Backgrounding rally audience falls through PIPEDA cracks


While it’s undoubtedly creepy to have as yet-unidentified campaign workers combing over the Facebook profiles of 19-year-old university students, this week’s imbroglio over screening of audience members at Conservative rallies raises another question: is it legal?

The Conservative campaign offered an apology for bouncing two University of Western Ontario students from a rally in London, Ont. Before they were frogmarched out, a campaign worker told them he’d seen a picture one of the women had posted on her Facebook page of herself and Liberal leader Michael Ignatieff, according to one report.

The students had to register to attend the rally, suggesting that someone had searched their names on the Internet in advance.

Had a bank or credit card company pulled a similar stunt with students’ registration details, it could be found in violation of the Personal Information Protection and Electronic Documents Act (PIPEDA), which governs how third parties may use other people’s personal information.

But PIPEDA inexplicably does not apply to political parties because they are not commercial endeavours. The party is also not covered by privacy law that applies to government departments and agencies.

“If they were subject to the privacy laws, this would be illegal, but because it falls out of those, it’s not,” said David Fraser, a Halifax lawyer who specializes in privacy law.

“But it raises a second question: If business aren’t allowed to do this sort of stuff, should political parties?”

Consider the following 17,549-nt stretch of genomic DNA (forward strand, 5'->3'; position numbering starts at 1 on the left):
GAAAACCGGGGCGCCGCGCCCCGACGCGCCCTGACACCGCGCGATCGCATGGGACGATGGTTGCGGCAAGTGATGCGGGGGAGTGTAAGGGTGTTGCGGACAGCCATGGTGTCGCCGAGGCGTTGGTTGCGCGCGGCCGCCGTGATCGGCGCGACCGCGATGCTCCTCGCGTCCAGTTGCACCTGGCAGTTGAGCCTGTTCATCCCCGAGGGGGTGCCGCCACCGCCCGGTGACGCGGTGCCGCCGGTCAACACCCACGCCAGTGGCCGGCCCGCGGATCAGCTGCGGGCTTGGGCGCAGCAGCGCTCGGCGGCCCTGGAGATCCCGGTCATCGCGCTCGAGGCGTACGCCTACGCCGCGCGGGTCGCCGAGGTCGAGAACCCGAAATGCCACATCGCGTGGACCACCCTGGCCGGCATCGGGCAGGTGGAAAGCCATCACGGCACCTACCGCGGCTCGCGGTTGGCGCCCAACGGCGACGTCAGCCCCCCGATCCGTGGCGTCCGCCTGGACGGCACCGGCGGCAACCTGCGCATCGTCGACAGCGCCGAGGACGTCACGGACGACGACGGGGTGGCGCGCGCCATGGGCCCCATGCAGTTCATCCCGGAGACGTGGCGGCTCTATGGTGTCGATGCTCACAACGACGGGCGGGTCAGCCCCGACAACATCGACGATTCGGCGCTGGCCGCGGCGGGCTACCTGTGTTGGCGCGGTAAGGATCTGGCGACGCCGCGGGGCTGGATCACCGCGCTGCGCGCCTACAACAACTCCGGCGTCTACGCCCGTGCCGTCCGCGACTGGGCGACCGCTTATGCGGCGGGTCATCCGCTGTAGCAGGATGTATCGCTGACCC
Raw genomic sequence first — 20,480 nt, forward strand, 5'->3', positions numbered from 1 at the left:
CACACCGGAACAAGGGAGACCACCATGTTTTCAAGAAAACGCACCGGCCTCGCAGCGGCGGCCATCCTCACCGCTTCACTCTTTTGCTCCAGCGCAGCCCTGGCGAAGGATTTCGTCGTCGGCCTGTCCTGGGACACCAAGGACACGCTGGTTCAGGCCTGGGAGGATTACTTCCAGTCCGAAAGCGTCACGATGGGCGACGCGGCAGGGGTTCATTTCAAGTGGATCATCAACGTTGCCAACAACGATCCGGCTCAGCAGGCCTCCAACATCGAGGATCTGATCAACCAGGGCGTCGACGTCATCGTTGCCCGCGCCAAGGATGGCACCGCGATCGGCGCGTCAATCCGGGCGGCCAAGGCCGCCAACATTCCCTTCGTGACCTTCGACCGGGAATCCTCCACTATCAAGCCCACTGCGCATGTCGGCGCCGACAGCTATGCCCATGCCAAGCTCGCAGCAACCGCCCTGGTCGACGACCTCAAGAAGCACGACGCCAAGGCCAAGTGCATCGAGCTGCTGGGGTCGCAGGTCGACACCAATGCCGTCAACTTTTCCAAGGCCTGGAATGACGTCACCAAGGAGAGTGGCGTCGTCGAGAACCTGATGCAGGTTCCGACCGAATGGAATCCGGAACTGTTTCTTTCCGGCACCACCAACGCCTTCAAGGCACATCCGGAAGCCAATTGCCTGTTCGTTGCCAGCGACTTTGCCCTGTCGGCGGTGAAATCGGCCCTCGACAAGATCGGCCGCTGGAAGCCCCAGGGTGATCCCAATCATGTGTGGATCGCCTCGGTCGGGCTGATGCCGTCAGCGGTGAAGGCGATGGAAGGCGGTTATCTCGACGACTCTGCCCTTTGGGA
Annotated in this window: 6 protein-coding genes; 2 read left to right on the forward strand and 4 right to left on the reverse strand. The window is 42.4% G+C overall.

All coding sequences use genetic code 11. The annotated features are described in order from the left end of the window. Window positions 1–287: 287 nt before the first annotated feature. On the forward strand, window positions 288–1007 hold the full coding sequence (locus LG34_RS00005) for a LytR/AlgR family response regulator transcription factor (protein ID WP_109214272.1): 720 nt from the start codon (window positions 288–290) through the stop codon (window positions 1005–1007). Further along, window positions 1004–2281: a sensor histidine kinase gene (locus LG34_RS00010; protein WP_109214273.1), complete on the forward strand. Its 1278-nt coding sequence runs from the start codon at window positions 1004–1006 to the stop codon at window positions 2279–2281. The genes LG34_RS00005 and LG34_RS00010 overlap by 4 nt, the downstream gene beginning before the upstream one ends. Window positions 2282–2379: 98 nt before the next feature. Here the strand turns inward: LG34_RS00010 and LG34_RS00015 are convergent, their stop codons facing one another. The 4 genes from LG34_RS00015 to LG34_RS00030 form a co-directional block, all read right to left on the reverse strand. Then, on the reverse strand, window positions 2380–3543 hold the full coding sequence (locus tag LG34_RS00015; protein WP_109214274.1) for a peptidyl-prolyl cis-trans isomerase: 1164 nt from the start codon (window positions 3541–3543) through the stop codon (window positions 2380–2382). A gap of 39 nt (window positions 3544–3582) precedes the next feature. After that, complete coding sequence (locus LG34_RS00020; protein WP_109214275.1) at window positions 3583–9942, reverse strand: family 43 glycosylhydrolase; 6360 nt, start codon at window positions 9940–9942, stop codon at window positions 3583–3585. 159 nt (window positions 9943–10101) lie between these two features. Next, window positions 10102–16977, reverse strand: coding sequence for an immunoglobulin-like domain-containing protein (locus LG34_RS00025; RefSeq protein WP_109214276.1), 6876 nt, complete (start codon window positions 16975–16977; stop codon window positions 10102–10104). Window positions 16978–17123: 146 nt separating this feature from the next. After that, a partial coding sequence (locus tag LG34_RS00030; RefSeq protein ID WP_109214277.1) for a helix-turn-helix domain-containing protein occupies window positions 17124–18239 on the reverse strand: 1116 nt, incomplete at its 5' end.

One thought on “Backgrounding rally audience falls through PIPEDA cracks

  1. I’m a former user of CIMS – the Conservative Party’s invasive data collection and warehousing tool. Personal information and privacy laws as they apply / or don’t apply to political parties likely never considered just how much information can and is collected by political parties and the CPC leads the way here. CIMS was originally the brain child of those connected with the Canadian Alliance. After the merger agreement was announced between the CA and PC Party I was given a technical briefing on CIMS, in part because I was responsible for delivering the data from the PC Party’s systems to the CA for import into CIMS. Later as a riding official in the new CPC I was a user of CIMS. Even back then it was astounding how much profiling data they were able to capture on individuals, and the relationships between individuals. It would be entirely reasonable to assume they’ve further integrated as inputs to CIMS all the internet-related advances since then – blog / RSS / Atom feeds, Twitter, Facebook and other social media – email/group/list parsing. It is what I’d do if I was responsible for such an application.

    One thing always troubled me about CIMS both before I became persona non grata with the CPC and after – none of this data capture is ever disclosed to those affected, and that offends my sensibilities.

    In my opinion political parties should be subject to the same personal information and privacy laws that businesses and other organizations are subject to. Collect data – fine. But spell out how it is being used to those affected and get their permission.

    In the meantime, at the very least the Canadian public ought to be made aware of just how invasive these systems are. Consider also that this data could be used for entirely other purposes.

    Maybe some enterprising journalist could pursue this line of inquiry. It’d be interesting to see what the response to an access to information request – seeking your own file, for instance – might reveal.

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